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Association for Promoting Retreats

by
16 May 2014

THE Association for Promoting Retreats was conceived in the drawing rooms of Bloomsbury, in 1913, by a group of Anglo-Catholic clergy and ladies of leisure, originally to run weekend retreats for working women.

The inspiration was a recent book by a young Jesuit, Fr Charles Plater, Retreats for the People: A sketch of a great revival, which told of the success in France and Belgium of intensive three-day lay retreats based on the first week of St Ignatius's spiritual exercises. Fr Plater saw these as a way to create "a nucleus of Christians . . . impregnated with the apostolic spirit", who could reinvigorate the Church and transform society.

The first initiative of the Association was to buy a 20- bedroomed house in west London, which it named St Ursula's. It opened its doors as a retreat centre in August 1914, just as the First World War broke out. The committee considered turning the building into a hospital, but decided that opportunities for silent reflection were now all the more important.

In 1920, the APR launched a magazine, The Vision, which publicised to its readers the growing number of retreats available to them. Today, that dream of a society transformed has faded: the magazine is now published by the ecumenical Retreat Association, and is more plainly titled Retreats.

"What is really encouraging is that the APR is trying to go out into the Church much more, to engage with people much more, and to enable as wide a range of people as possible to go on retreat," the chairman of APR, the Revd Tim Blewett, says.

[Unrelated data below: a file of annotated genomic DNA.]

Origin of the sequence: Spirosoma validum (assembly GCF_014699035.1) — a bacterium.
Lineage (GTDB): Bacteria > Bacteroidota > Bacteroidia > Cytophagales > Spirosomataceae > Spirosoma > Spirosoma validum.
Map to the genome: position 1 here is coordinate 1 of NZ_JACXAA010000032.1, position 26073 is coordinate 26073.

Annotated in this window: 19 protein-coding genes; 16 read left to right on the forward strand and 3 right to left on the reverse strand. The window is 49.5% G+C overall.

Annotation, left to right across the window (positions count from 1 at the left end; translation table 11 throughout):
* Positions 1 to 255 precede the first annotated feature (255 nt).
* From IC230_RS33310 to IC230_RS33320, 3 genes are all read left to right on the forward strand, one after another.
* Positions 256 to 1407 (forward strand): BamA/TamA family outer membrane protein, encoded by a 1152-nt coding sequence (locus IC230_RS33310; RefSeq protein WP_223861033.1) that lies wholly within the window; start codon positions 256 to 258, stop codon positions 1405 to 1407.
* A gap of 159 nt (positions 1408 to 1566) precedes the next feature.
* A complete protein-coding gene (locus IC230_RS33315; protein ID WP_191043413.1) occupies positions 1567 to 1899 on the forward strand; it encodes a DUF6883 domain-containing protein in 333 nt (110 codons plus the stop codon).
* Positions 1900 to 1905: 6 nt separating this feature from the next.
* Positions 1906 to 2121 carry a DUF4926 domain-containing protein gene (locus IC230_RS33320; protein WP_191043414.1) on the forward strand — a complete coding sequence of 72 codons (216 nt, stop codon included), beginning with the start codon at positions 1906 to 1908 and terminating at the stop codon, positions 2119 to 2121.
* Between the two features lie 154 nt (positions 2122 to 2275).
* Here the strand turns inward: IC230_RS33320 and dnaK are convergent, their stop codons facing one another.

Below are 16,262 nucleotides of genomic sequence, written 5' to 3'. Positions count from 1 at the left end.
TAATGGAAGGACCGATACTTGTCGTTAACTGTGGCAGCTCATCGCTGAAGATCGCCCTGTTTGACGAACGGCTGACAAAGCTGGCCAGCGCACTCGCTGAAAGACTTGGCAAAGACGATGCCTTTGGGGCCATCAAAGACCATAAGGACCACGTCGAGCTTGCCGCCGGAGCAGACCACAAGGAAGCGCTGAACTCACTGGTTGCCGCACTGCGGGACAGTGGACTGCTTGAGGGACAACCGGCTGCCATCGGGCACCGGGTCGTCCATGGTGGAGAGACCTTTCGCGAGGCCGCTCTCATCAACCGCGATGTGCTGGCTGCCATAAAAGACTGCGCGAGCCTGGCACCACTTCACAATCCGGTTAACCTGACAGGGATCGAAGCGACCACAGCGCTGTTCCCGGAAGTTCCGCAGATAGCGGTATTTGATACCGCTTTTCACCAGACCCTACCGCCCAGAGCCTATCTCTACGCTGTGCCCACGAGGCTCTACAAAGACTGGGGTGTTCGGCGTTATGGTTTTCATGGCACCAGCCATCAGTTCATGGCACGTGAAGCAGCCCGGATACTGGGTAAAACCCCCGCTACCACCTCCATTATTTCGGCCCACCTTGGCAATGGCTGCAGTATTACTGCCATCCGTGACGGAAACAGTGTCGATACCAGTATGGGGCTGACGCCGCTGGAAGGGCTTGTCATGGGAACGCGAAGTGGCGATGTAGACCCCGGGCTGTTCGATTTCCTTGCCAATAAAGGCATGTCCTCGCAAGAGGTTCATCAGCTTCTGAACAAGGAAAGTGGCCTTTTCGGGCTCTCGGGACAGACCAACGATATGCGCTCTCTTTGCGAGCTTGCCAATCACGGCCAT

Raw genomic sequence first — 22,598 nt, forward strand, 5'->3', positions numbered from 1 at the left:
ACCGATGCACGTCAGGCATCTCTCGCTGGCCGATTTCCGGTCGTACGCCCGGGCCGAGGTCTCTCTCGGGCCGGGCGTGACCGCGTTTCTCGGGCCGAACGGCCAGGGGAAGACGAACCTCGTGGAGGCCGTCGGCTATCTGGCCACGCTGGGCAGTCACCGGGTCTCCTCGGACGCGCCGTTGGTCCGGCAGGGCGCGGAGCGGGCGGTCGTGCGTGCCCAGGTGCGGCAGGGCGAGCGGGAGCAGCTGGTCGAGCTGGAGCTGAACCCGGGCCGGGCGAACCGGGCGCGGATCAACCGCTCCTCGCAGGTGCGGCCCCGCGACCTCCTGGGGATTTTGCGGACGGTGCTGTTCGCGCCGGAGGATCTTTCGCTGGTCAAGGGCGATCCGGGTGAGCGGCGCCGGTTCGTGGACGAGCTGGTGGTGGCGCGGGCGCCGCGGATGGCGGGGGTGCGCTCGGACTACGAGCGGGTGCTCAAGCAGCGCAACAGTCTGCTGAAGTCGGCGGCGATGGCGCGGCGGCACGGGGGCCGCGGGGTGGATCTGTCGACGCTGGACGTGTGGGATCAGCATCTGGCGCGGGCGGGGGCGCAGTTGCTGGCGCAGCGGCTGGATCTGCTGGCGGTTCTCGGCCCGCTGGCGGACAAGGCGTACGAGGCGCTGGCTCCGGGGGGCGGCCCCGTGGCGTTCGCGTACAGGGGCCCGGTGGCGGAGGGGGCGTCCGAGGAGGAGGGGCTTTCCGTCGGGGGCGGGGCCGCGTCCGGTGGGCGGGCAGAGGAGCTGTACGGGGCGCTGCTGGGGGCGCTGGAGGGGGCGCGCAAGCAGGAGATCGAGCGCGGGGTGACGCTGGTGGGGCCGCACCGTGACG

The APR now seeks to "encourage the exploration of different expressions of Christian spirituality, facilitate renewal and growth in spirituality, encourage training in retreat leadership and spiritual direction, promote the value of retreat and the work of retreat houses, and encourage the provision of opportunities for quiet and reflection within the context of everyday life".

Primarily Anglican, the APR works alongside similar organisations from other denominations in the Retreat Association. To encourage people to go on retreats, it offers all new ordinands a year's free membership; and last year, in its centenary year, it launched a £10,000 bursary fund. Retreat houses in membership can now apply for up to half the cost of a retreat, or quiet day, for people who could not otherwise afford one.

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